Boycotts, the act of arranging a mass refusal to use a particular company’s product for a set period, are meant to protest the horrible conditions many workers are subjected to, usually to support the workers themselves striking. Unfortunately, while well-intentioned, they can often devolve into little more than an excuse to shame the poor and disabled for being unable to participate in the boycott. Talking about this on social media usually results in a massive pile-on from people who refuse to think critically or see reason, and more often than not Black people are the targets of said abuse. After experiencing something along these lines quite recently, I decided to set out once and for all why people cannot always contribute to a boycott, and how this relationship between boycotts and ableism develops.
To be able to participate in a boycott, either it needs to be a non-essential product, or an equal alternative needs to be available. Boycotting a TV streaming service for transphobic content and actions is relatively easy; other services with equally good content are easy enough to find, and usually offer a free first month making it cheap to ditch one service for a month without paying a fortune. Boycotting an online superstore is possible but can be a little trickier, especially if that store offers products at better prices, with better delivery options, and hold something of a monopoly over the market. Boycotting a chain of pubs or shops in favour of independent venues is a great idea, provided I can actually enter the independent business’s premises. Boycotting a particular brand of food can, for many, be impossible.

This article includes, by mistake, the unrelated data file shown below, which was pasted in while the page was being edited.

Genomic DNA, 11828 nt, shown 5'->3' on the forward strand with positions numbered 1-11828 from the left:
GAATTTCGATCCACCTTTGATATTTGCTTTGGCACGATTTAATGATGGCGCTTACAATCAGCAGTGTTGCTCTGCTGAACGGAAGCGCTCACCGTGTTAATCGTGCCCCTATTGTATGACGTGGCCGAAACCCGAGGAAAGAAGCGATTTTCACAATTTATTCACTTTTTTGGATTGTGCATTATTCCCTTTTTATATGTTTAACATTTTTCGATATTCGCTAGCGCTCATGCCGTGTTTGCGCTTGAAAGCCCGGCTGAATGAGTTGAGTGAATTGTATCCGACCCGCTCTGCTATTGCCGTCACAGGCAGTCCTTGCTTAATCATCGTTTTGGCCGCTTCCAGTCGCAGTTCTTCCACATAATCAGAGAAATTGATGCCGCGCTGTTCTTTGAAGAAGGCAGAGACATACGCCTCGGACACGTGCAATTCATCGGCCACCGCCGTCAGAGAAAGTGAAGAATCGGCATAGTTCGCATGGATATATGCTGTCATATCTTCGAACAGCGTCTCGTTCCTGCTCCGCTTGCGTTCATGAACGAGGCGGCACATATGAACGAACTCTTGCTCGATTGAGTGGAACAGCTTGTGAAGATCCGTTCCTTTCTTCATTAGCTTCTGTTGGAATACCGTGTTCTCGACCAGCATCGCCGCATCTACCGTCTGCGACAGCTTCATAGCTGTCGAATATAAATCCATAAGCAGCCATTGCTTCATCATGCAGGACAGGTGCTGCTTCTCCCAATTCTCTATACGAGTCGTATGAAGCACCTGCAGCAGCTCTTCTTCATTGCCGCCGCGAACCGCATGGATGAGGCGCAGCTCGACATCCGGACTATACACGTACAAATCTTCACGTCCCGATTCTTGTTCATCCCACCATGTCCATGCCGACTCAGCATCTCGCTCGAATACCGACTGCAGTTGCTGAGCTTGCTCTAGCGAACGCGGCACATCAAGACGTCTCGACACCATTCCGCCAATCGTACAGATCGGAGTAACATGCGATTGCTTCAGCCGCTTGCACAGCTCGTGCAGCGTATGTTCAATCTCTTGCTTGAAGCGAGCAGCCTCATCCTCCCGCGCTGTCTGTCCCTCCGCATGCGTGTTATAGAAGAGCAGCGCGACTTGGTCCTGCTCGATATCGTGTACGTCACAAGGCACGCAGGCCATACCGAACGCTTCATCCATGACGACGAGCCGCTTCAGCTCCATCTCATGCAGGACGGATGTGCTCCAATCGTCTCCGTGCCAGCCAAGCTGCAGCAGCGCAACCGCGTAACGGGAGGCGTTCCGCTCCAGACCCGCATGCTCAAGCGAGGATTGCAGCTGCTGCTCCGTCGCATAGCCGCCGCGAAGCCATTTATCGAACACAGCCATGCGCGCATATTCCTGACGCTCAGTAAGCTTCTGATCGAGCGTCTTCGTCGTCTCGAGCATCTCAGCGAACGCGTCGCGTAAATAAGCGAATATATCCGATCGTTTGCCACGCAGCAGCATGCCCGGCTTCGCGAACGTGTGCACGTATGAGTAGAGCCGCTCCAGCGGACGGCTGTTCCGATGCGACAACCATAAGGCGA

In support of the recent workers strikes at cereal over-lords Kellogg’s, the public (and not the union as some were trying to claim) called for a boycott on their products. Since I don’t buy their overpriced cereals, it is up for debate whether I was participating by default. However, as many pointed out, food stamps and similar schemes often place restrictions on what can be purchased using those coupons, and these restrictions usually favour big-name brands. Similarly, the question was raised as to whether someone should turn down Kellogg’s cereal if it was offered to them, say at a food bank. Given the choice between Kellogg’s cereal and starving, why should someone disadvantaged still be expected to participate in the boycott?
Furthermore, boycotts on food manufacturers are usually going to have minimal results. All of the many brands and packets seen on supermarket shelves can be traced back to a handful of companies; chances are that the money made from the alternatives is ending up in the same greedy hands as before. Frankly, a boycott decreasing demand during a strike is probably a relief to the fat cats running these companies, if they even notice it at all. The internal squabbling as one disadvantaged group victimises another can only sweeten the deal.
There are plenty of ways to fight back against the tyranny of billionaires crushing their employees. Join unions. Sign petitions. Make sure that strikers are kept warm and fed. Go to protests. Talk about what really goes on behind closed doors in business. Push for tougher regulations and employment laws. Boycott if you can without making others suffer for it, and recognise that being in a position to do so carries an element of privilege. If there is going to be a universal boycott, then the one thing we must all learn to leave behind is the discrimination that holds others back.